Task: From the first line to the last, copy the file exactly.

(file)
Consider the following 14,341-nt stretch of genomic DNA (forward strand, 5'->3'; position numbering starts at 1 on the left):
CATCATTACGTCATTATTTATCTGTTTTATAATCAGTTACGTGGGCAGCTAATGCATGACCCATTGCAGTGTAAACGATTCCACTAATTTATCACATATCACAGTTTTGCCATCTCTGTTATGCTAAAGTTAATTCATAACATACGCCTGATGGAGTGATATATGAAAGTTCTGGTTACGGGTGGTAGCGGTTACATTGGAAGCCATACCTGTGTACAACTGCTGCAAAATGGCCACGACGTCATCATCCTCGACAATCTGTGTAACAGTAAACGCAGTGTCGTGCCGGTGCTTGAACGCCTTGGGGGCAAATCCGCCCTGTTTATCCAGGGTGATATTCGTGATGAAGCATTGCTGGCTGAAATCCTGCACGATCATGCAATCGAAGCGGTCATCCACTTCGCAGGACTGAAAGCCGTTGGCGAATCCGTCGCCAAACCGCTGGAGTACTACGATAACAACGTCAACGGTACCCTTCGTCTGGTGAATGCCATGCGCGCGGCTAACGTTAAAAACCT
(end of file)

Consider the following 14,341-nt stretch of genomic DNA (forward strand, 5'->3'; position numbering starts at 1 on the left):
CATCATTACGTCATTATTTATCTGTTTTATAATCAGTTACGTGGGCAGCTAATGCATGACCCATTGCAGTGTAAACGATTCCACTAATTTATCACATATCACAGTTTTGCCATCTCTGTTATGCTAAAGTTAATTCATAACATACGCCTGATGGAGTGATATATGAAAGTTCTGGTTACGGGTGGTAGCGGTTACATTGGAAGCCATACCTGTGTACAACTGCTGCAAAATGGCCACGACGTCATCATCCTCGACAATCTGTGTAACAGTAAACGCAGTGTCGTGCCGGTGCTTGAACGCCTTGGGGGCAAATCCGCCCTGTTTATCCAGGGTGATATTCGTGATGAAGCATTGCTGGCTGAAATCCTGCACGATCATGCAATCGAAGCGGTCATCCACTTCGCAGGACTGAAAGCCGTTGGCGAATCCGTCGCCAAACCGCTGGAGTACTACGATAACAACGTCAACGGTACCCTTCGTCTGGTGAATGCCATGCGCGCGGCTAACGTTAAAAACCT